It is not a complex matter to perceive the common fate of humankind from an emotional perspective. There is an ancient Chinese saying that goes, “We all share the same heart, and the heart shares the same principles”. The heart that is sympathetic, empathetic, has been traditionally viewed in China as the part of human nature endowed by Heaven, their celestial nature. As long as a person can preserve this celestial nature, they will naturally resonate with the shared fate of humankind. Theoretically speaking, on the matter of the communal fate of humankind, various religious traditions offer us amazingly rich and diverse resources to consider, forging our celestial nature and emotions, raising it up to become a solid idea. The Thirty-fourth chapter of the Daodejing expresses this idea in Taoist terms, “The way is broad, reaching left as well as right. The myriad creatures depend on it for life yet it claims no authority. It accomplishes its task yet lays claim to no merit. It clothes and feeds the myriad creatures yet lays no claim to being their master. For ever free of desire, it can be called small; Yet as it lays no claim to being master when the myriad creatures turn to it, it can be called great.”This is an expression from a classic text that inspires our faith, ever since those ancient times, we have maintained the steady belief that the creative power of the Great Tao moves ceaselessly through the creation of the ten thousand things. Regardless of the revolution of the Earth, the rotation of the stars, the cycles of sun and moon…the motions of every kind in the vast universe seem like the parts of a great clockwork movement, but for those of us with religious beliefs, the reason for the movement of the planet and stars is that they have received the energies of Yin and Yang that form a state of mutual attraction and tension. The reason that the planets and stars rotate is that the attraction and tension between Yin and Yang holds within it the potential for creation and life, whilst life itself is a product of the creative potential of the universe. Setting out from this religious perspective, not only does humankind have a shared fate, in fact we are enjoined in a shared fate with the sun, the moon, the stars, Heaven and Earth, all things on this planet including ourselves! Hence, the ancient sage of China, Zhang Zai, said, “All men are my brothers, and all other creations too”.
Seeing that all of humanity are our brothers and sisters, and all things in creation are as one with us, we find no impediment to understanding the establishment and protection of our shared human fate whether in terms of emotional or theoretical aspects. Whilst the truth is that the conflict and violence that exists within the human race is ubiquitous. In terms of establishing and protecting our shared fate, this disparity between the ideal and reality has a subtle yet meaningful implication. Observing such disparity, and inferring the greater picture from a detail, may perhaps be the attraction of considered dialogue, and an essential lesson in establishing the shared fate of humankind.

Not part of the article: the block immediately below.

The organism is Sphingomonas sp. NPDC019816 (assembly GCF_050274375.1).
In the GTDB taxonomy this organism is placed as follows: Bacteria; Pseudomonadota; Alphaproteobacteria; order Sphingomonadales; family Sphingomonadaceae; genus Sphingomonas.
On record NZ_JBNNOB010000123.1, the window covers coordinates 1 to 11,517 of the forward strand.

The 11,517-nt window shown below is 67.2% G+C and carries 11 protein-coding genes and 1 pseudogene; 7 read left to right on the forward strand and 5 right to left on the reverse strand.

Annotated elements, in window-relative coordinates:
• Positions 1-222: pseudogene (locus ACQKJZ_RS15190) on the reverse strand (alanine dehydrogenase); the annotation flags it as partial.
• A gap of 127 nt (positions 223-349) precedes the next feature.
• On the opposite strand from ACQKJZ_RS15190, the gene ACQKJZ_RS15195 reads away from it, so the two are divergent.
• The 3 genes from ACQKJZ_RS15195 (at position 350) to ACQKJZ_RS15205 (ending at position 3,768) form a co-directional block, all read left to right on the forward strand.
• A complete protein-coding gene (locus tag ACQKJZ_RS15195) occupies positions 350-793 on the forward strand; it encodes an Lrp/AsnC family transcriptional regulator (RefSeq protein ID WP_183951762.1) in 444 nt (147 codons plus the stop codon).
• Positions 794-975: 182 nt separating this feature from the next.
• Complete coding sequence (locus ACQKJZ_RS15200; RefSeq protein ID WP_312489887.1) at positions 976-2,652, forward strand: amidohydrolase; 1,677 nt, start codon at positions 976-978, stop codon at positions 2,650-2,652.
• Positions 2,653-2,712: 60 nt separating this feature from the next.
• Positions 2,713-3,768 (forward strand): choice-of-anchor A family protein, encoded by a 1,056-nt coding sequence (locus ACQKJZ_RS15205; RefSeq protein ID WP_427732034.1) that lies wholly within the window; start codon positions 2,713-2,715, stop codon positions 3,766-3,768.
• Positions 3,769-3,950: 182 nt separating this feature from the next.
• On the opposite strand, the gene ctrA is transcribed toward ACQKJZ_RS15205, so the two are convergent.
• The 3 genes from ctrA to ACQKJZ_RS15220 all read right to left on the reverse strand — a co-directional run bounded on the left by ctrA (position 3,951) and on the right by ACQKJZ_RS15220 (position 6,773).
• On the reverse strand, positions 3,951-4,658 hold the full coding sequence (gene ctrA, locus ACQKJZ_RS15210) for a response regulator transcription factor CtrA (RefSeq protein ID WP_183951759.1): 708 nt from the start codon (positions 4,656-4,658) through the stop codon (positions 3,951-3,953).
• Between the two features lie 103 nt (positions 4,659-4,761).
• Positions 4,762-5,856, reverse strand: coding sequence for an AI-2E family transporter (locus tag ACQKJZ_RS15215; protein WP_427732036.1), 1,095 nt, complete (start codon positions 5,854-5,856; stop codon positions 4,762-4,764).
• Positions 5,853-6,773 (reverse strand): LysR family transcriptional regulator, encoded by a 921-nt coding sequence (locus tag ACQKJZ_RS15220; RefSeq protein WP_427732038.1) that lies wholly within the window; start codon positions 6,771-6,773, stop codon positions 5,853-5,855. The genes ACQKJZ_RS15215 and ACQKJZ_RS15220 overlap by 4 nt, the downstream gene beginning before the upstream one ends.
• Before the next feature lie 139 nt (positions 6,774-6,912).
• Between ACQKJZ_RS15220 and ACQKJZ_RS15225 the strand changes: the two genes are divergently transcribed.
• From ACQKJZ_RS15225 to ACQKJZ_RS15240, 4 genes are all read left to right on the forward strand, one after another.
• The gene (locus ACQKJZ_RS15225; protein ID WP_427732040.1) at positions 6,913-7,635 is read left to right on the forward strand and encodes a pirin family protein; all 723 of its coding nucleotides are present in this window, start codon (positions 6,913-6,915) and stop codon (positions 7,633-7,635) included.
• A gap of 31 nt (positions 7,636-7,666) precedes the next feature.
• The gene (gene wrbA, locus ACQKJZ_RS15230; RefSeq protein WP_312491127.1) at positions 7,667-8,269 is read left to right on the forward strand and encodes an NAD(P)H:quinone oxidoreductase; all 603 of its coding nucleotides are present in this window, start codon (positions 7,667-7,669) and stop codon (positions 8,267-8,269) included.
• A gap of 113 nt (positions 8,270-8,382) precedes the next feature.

In the history of Chinese civilization, the two traditions of the Confucians and the Taoists has gone hand in hand, in terms of theory and thought they act each to make up for the other’s deficiencies, which in Chinese is customarily called “Confucians and Taoists helping each other out”. However, on the matter of how to establish the shared fate of humanity, the two schools of thought hold subtly different opinions. The Confucian Classic, The Great Learning, says that if one wishes to bring peace to the world, that is to realize the lofty state of the shared fate of humankind, one must begin with earnest personal cultivation. Only if the starting point is approached earnestly and with genuine commitment will the path and its goal be reached directly without straying off track. If “the orders do not agree with one’s preferences”, that is that the call to action is at odds with internal ideas, no matter how loudly the call to action is made, “the people will not follow it”, in that case, the call to action may well instead become a cause for social revolt. One should begin with earnest personal cultivation as a basis, and gradually bring order to one’s family, one’s country, and the whole world. Doubtlessly, this is a means of ethical conversion very different to conquest by military power. There are two differences, the first being that benevolent love and virtue are very different to cruel violence; the second being that promoting benevolence and virtue requires people to respect the existing structure and order of society, including personal, familial, national and global concerns. To conquer by martial power is to rely only on the drawing up of domains, usually with no concern for the established structure and order of society.
Whether to adopt the strategy of conquering through military power or by promoting virtue to realize the shared fate of humankind may perhaps be the point at which civilization and savagery part ways. The Confucian preference for benevolence and virtue in fact represents an essential character of Chinese civilization. However, the Confucian tradition takes personal ethical cultivation as the basis from which the whole of society may be gradually influenced, this entails the issue of taking specific experiences as universal principles. How can we know that personal ethical cultivation can influence and be suited to the whole world? How can we know that it will naturally lead to the realization of these ethics on a familial, national and global scale? These may be questions that the Confucians find it difficult to answer.